How to Stop Clenching Teeth

Bruxism Guide

How to Stop Clenching Teeth

Teeth clenching is also known as teeth grinding or bruxism, and it can be a severe problem.  It is unlikely to cause you much trouble over a short period (aside from a headache or slight jaw pain).  Left unaddressed though, it can morph into a lifetime habit that will have lasting effects on your health.  Besides regular headaches and jaw pain, it can lead to fractured and badly worn-down teeth.

Fortunately, there are methods for dealing with teeth clenching.  Which one turns out most effective depends on the cause of yours, of course.  Different people clench their teeth for different reasons, and these are just some of the most common solutions for the most common causes.

Relaxation of the Facial Muscles

Tense facial muscles tend to clamp the jaw, leading to tooth clenching.  Ensuring that your facial muscles are properly relaxed (especially before you go to sleep if you tend to grind your teeth most often in bed) can be an effective means of minimizing teeth clenching.

Try performing light facial exercises that stretch and loosen up the jaw when it feels tense in that area.  Try simulating a scream’s open-mouthed expression, for instance, while also pushing your tongue out so that it sticks out of your mouth.  A gentle massage of the fingers on the muscles around your jaw can accomplish the same thing.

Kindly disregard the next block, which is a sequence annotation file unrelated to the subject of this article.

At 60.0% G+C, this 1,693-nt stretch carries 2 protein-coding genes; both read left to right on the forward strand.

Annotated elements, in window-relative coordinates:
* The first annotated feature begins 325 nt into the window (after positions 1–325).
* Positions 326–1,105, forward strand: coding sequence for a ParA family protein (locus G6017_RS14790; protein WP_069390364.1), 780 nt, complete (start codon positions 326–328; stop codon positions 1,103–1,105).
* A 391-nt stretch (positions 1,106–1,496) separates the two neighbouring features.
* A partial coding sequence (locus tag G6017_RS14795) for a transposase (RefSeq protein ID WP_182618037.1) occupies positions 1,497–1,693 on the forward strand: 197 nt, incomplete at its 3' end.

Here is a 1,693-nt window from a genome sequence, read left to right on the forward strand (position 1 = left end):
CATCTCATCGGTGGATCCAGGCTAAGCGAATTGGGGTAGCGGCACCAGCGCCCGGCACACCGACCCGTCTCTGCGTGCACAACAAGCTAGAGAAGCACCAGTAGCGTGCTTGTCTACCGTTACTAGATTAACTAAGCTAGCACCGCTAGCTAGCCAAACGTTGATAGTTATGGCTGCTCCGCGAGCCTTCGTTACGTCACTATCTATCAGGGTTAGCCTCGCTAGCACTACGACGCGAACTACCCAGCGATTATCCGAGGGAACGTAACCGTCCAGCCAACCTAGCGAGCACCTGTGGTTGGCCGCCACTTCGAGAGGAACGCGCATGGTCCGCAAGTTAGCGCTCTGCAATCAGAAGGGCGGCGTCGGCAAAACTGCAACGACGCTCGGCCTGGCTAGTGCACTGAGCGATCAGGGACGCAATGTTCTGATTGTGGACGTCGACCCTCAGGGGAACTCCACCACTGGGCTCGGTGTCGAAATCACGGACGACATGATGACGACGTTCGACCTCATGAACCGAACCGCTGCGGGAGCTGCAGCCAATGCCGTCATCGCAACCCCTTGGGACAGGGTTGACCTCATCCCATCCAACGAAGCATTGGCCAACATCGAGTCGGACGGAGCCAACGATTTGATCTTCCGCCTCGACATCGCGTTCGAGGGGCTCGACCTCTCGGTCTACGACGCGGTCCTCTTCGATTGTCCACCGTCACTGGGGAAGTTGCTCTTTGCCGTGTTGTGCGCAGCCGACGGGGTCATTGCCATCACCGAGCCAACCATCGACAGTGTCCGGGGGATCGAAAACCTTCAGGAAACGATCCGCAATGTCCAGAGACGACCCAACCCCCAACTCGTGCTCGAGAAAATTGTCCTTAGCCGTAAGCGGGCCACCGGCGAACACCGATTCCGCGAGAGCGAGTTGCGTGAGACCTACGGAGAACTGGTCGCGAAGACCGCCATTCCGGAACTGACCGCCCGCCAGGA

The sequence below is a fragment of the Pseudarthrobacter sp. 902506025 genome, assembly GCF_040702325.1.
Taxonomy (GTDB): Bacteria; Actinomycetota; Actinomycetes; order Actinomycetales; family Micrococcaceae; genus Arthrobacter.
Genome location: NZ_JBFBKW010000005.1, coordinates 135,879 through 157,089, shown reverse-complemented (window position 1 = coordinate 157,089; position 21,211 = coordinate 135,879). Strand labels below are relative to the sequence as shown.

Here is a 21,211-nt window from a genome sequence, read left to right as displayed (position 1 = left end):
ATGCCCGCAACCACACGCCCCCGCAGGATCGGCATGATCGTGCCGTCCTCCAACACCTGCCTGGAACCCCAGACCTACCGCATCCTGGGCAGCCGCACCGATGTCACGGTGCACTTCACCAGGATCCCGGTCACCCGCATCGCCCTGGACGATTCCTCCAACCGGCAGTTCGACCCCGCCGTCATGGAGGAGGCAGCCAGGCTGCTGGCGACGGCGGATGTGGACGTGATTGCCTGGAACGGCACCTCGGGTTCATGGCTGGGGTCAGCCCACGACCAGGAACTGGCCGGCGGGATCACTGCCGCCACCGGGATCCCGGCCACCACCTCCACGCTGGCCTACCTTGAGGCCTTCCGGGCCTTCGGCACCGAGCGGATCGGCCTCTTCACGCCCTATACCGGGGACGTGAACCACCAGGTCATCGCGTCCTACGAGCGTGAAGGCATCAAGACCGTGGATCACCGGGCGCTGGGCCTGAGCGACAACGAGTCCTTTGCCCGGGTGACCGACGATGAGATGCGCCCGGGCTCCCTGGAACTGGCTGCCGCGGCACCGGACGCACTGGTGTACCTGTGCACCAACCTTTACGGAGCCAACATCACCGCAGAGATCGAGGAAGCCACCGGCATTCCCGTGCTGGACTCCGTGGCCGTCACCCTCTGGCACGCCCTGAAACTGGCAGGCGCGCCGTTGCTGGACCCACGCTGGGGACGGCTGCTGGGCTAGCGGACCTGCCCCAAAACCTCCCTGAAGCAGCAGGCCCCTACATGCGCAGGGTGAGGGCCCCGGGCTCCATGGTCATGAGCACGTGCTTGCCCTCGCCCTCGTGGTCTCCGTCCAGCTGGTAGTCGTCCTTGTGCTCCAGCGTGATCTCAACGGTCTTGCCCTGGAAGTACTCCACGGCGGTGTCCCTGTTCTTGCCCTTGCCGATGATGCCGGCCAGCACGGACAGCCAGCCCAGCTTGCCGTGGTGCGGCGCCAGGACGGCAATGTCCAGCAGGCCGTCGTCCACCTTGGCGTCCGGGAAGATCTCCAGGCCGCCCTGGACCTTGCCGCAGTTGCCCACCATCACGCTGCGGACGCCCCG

Another option would be to do thermal treatment of the muscles before going to bed.  Simply get a warm compress and hold it to your cheek (around the area where men’s sideburns are, slightly above the jawline).  Do this for anywhere from 5 to 10 minutes on either side of your face.

Relaxation of Your Mind

There are many who now claim stress to be the leading cause of teeth clenching.  Therefore, attempting to diminish the stress you feel may be the key to dealing with this problem.

There are many possible avenues here, to be sure.  You can see a counselor or therapist for help in dealing with the things that cause you anxiety.  You may even talk to your GP to get ideas on where to start.  They may also recommend good therapists or psychologists you can talk to.

There are also coping mechanisms you can indulge in yourself.  Try to find something healthy and engaging to help you deal with the stresses of life.  Learning how to balance stressors with fun experiences and downtime can be crucial in this fast-paced age.  Meet with your friends and find things that you can enjoy.

Keep in mind that part of dealing with stress is being healthy.  Healthy people tend to feel more positive and less stressed-out than unhealthy ones, so ensuring you get the right nutrition is critical here.  Take note that failing in the physical health department can lead directly to teeth clenching: dehydration has been noted to promote teeth grinding, for example.  Make sure you stay hydrated, get enough sleep, and stick to a good (but enjoyable) diet in order to keep stress levels down and your mood regulated.

Medicinal Solutions